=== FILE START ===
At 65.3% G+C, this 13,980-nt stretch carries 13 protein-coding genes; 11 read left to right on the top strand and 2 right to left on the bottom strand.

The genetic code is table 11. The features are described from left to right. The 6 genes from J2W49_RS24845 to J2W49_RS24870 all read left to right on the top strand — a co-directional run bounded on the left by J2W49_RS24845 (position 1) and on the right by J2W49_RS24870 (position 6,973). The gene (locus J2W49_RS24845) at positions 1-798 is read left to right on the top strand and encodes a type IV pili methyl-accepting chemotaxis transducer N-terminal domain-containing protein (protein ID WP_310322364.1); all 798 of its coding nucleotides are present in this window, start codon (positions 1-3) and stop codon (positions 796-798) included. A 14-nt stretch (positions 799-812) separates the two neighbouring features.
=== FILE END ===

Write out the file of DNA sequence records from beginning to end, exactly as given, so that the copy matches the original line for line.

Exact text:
At 65.3% G+C, this 13,980-nt stretch carries 13 protein-coding genes; 11 read left to right on the top strand and 2 right to left on the bottom strand.

The genetic code is table 11. The features are described from left to right. The 6 genes from J2W49_RS24845 to J2W49_RS24870 all read left to right on the top strand — a co-directional run bounded on the left by J2W49_RS24845 (position 1) and on the right by J2W49_RS24870 (position 6,973). The gene (locus J2W49_RS24845) at positions 1-798 is read left to right on the top strand and encodes a type IV pili methyl-accepting chemotaxis transducer N-terminal domain-containing protein (protein ID WP_310322364.1); all 798 of its coding nucleotides are present in this window, start codon (positions 1-3) and stop codon (positions 796-798) included. A 14-nt stretch (positions 799-812) separates the two neighbouring features.